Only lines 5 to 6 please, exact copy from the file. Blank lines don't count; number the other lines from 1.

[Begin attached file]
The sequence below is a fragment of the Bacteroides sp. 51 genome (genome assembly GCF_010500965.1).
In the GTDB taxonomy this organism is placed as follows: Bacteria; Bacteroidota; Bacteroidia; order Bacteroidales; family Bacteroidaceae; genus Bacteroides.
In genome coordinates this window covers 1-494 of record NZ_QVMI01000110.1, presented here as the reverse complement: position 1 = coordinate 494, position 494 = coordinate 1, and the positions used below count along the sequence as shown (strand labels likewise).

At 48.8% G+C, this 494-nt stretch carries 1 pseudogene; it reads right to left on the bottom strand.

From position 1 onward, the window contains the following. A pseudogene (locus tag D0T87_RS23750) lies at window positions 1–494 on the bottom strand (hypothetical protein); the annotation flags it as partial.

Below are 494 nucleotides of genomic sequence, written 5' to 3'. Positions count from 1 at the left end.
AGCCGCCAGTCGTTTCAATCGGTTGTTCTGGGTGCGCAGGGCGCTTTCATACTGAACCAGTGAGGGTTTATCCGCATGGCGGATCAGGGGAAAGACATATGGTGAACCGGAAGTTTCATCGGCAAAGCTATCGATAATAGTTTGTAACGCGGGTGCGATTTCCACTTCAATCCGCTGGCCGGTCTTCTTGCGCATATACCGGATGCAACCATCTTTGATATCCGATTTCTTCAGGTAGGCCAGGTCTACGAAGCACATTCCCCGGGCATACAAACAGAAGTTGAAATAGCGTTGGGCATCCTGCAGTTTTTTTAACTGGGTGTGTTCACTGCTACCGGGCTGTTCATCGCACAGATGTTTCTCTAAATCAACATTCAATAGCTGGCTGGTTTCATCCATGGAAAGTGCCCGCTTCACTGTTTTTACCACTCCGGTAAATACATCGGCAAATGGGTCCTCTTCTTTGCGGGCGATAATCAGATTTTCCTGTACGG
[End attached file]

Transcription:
From position 1 onward, the window contains the following. A pseudogene (locus tag D0T87_RS23750) lies at window positions 1–494 on the bottom strand (hypothetical protein); the annotation flags it as partial.

Below are 494 nucleotides of genomic sequence, written 5' to 3'. Positions count from 1 at the left end.